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Ruby Red – Kerstin Gier

51vvfhyujFL._SY344_BO1,204,203,200_Title: Ruby Red
Author: Kerstin Gier
Publisher: Square Fish
Publishing Date: May 22, 2012
Genre: Young Adult

I used to be an avid reader. The books on my nightstand changed every week and the city library did not hold any new secrets to me. But somewhere in puberty it went all wrong. I valued boys over books ( and I see my mistake now since books make MUCH better friends) and I had the tendency to buy semi-intellectual books that did not interest me much anyway… So it was a big surprise to me when I got hooked on Ruby Red by Kerstin Gier. And by hooked on I mean the “Oh em gee! It’s already 4 am and I have to get up at 9… one more page…” kind of hooked.

“Kerstin Who?” I can hear you ask bored and lazy in your Ikea office chairs upon which i go into full fangirl mode and scream “Kerstin fucking GIER!” from the top of my fangirling lungs. Ruby Red and the Gem Trilogy did not really make it out of their German boxbed so no hard feelings there… Admittedly : Germany went completely wild for Gier’s books but the rest of Europe kept oddly quiet. A perfect example was my lengthy and burdensome quest to find these books in English in my local book shops (yes ALL my local book shops in the not that small city of Antwerp). They did have them in Dutch but the reassured me these books did not sell exceptionally well. Some of them even gaped at me as if I just asked them if they also delivered “Oliver Twist” By Tolstoy.

But back to the book : Ruby red is about a fun and palpable girl Gwenn who’s quite the odd one out regarding her family. Her fair niece Charlotte is said to have inherited a specific gen which makes her special. “She’s not like the other girls” is what Gwens aunt Glenda always used to say just before making some remark about how inferior Gwen and her family are. But when Gwen travels back in time ends up in – lets call them “awkward”, situations, it seems that Charlotte was not that special after all. But time travelling is not all fun and games, Gwen finds out soon enough. With the somewhat arrogant but oh so handsome Gedion de Villiers at her side she travels back to the past and is forced to learn more about history, friendship and the dangers of the secret order – the order of Count de Saint Germain, who controls the time machine or ,Chronograph as it is called, and was called together to serve the time travellers.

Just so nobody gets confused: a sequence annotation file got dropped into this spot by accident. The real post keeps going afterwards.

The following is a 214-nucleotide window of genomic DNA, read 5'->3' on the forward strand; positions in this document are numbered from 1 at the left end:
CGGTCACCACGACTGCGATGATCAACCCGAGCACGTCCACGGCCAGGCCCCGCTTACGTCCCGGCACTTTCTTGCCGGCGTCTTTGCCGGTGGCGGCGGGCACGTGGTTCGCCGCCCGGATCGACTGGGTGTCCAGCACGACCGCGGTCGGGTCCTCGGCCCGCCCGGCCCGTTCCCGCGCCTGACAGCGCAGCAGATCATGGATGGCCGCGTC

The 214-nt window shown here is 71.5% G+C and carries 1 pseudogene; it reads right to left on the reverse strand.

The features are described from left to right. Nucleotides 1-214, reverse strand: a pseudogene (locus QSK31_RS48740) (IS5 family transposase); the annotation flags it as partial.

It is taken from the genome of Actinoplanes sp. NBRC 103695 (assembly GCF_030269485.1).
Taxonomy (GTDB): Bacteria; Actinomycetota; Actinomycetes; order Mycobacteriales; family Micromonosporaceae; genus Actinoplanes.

READ  Review : Onyx Webb Book 1 ( episodes 1-2-3)

ruby-red-kerstin-gier-review-the-write-way-podcast

So why do I love this book as much as I do? Maybe because Gwenn grows on you. Every self-respecting and somewhat feminist girl identifies with her and her best friend Lesley. Second of all because although Gedion at first look is a scumbag son of a bitch bastard… you fall in love with him! And I think those two together with a kickass story are the best ingredients for a best selling young adult book! The story is fast paced and does not tend to slow down or bore at any moment – also the reason why it sticks to your hands like super glue and you can’t let go of it till the last page.
Ruby red is well written. I must admit that I have read better pieces of literature but Gier gives a clear and foremost matching voice to her in depth characters what spices the writing up just that little bit to keep you going.

I love what Gier did with the role of the mother. A lot of YA writers tend to shovel the parents away. They board them off to some far away place, kill them off in the past or in the first few pages of the book or let some scrawny ass bad guy abduct them. Gwen’s mother actually plays a big part in this story and she has her own firm voice and her own firm ideas about what is going on. She’s a warm and hearty mother, a mother every teenage girl wishes she had. I’m glad Gier did not take the easy way out but actually gave the family quite a big part in the book.

Kuddo’s have to be given as well for the setting. Yes, for the ‘older’ young adult fans it may look a bit easy and typical. The order and the secrecy, the romance and even the protagonists may look simple and stereotyped , but on the other hand they all fit together in a big and cosey, YA-heavenly whole.

Thank you for sharing!

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